"It's a work in progress," Luper said. "We're not where we want to be, but we'll be there in September. We've got some healthy competition at the position.
"It was cold and the wind was blowing," he added about last Saturday‘s practice. "It was the first time in the stadium. The first time in pads. They were overzealous a little bit. It was the first time in pads. They just have to slow down. It will be about two weeks before I can make a good assessment of the guys. We have the talent. That's a good start."
The talent starts with the senior Fannin. One of Auburn's most versatile players in his first three seasons on the field, this spring the 5-11, 230 Fannin finally gets a chance to win the starting tailback job. So far Luper said Fannin is doing well in his new role.
"He's responding well to the competition," Luper said. "He wants to be the number one guy. We don't have a depth chart set now, but when we go out he goes out first and then Onterio goes out second. He's comfortable there and he's getting more comfortable every day.
"In this offense it's a matter of getting comfortable with the tempo," he added. "Everything is expedited because we go so fast. The whole thought process is expedited because we go so fast. It will take about two weeks for him to get comfortable there. Once he gets comfortable then we'll be able to see the talents that got has given him."
Onterio McCalebb has gained size and muscle since last season.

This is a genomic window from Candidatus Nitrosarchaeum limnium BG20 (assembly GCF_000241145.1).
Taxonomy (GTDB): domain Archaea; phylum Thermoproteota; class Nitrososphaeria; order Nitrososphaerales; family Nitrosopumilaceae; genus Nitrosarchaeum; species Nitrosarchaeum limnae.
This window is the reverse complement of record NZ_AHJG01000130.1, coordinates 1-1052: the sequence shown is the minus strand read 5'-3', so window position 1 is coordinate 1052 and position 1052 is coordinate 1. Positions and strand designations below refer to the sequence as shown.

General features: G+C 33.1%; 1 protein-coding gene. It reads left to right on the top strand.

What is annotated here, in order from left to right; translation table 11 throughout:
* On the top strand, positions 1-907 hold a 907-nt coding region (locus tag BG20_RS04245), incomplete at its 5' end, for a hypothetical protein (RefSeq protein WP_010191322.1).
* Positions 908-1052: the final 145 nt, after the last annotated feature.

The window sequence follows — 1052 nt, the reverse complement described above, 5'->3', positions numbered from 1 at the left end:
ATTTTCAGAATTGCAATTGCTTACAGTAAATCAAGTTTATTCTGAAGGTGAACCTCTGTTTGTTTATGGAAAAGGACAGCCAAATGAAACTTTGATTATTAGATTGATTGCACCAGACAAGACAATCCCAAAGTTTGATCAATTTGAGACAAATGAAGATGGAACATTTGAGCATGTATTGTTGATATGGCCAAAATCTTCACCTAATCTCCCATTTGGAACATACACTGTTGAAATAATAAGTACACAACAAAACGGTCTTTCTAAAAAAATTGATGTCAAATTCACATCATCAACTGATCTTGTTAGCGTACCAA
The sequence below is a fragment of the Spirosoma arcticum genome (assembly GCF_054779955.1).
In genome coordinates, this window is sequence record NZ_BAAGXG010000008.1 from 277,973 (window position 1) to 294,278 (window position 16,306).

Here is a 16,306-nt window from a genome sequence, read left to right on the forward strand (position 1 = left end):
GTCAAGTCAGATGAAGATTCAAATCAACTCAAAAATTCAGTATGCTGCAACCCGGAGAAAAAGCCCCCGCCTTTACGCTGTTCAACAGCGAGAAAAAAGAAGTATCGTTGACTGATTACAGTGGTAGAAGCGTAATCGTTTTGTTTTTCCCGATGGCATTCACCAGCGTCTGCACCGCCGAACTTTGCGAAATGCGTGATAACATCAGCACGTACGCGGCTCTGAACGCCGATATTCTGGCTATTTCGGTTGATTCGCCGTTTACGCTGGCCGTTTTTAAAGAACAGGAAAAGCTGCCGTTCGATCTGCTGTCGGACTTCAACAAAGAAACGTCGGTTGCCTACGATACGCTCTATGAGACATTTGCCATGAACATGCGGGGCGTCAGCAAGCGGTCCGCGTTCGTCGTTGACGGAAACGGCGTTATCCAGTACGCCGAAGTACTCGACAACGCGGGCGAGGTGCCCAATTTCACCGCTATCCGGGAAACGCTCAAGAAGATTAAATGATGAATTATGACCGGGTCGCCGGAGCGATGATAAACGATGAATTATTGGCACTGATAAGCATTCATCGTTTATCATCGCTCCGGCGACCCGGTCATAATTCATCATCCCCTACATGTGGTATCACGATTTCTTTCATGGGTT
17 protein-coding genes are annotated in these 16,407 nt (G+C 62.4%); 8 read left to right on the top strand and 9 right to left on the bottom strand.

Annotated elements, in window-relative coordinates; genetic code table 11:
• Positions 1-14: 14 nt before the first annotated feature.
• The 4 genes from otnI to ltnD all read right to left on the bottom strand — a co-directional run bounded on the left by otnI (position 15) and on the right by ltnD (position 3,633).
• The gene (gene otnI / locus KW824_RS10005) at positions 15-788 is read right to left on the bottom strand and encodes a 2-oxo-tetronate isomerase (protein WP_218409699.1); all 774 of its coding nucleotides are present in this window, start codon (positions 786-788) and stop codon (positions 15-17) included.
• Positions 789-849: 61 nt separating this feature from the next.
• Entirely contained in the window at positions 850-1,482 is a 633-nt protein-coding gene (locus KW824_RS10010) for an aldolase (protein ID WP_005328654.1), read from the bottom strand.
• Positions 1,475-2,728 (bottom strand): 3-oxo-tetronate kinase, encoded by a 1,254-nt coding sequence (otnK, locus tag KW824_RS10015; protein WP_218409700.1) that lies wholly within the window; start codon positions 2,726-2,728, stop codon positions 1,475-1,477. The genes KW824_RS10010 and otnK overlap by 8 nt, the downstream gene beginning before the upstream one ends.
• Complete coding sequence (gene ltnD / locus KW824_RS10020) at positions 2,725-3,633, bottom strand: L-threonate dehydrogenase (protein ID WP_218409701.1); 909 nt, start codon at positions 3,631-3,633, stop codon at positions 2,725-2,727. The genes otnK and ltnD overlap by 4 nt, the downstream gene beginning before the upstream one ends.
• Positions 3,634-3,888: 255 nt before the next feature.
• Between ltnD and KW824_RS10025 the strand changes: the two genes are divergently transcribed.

Another talented player fighting for the job is the speedy sophomore McCalebb. Dealing with injuries much of his freshman season, he still managed to show why he could be a serious weapon for the Tigers on offense when healthy. Luper said now bigger and stronger, he's looking for more durability out of McCalebb beginning this spring.
"He still needs to learn how to play running back in this league," Luper said. "He's so fast that he wants to East and West. The emphasis for him this spring is to get North and South, get vertical with the football. When he came here he may have been 160 so he's gained 15 pounds in a year.
"We would like for him to get about 10 more between now and September if he could. He's working hard. For him it's his health. If he's healthy then he can help us. If not he's a detriment to us offensively. I think it all goes hand in hand. Gain some weight and get stronger then he's more apt to be healthy."
Looking back on it, I don't think there's much doubt that Auburn's asking Tristan Davis to gain weight to play running back proved to be a detriment for a player that was already strong enough to handle the rigors of SEC football. McCalebb however is on the other end of that spectrum as the increased strength should only serve to make him even more dangerous on the field.
"He will actually get stronger," Luper said. "If he's stronger and gains weight he'll probably get faster. He's not going from 160 to 260. He's going from 160 to about 190 ultimately. He'll be as fast or faster."
As for Aycock, the former high school quarterback missed Monday's practice with an illness and the reps that go with a spring practice. Luper said it was unfortunate for Aycock as he needs the work more than any of the backs this spring.
The Tigers will likely have another scrimmage situation this Saturday.